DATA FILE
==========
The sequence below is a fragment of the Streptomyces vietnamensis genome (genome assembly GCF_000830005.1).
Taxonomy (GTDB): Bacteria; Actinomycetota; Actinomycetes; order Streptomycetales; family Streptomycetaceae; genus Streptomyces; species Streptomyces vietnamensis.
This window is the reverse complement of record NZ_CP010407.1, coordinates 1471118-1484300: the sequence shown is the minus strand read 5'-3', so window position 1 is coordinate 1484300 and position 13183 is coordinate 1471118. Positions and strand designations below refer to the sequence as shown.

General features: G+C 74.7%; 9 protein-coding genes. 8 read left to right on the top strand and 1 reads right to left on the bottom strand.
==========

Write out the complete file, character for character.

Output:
The sequence below is a fragment of the Streptomyces vietnamensis genome (genome assembly GCF_000830005.1).
Taxonomy (GTDB): Bacteria; Actinomycetota; Actinomycetes; order Streptomycetales; family Streptomycetaceae; genus Streptomyces; species Streptomyces vietnamensis.
This window is the reverse complement of record NZ_CP010407.1, coordinates 1471118-1484300: the sequence shown is the minus strand read 5'-3', so window position 1 is coordinate 1484300 and position 13183 is coordinate 1471118. Positions and strand designations below refer to the sequence as shown.

General features: G+C 74.7%; 9 protein-coding genes. 8 read left to right on the top strand and 1 reads right to left on the bottom strand.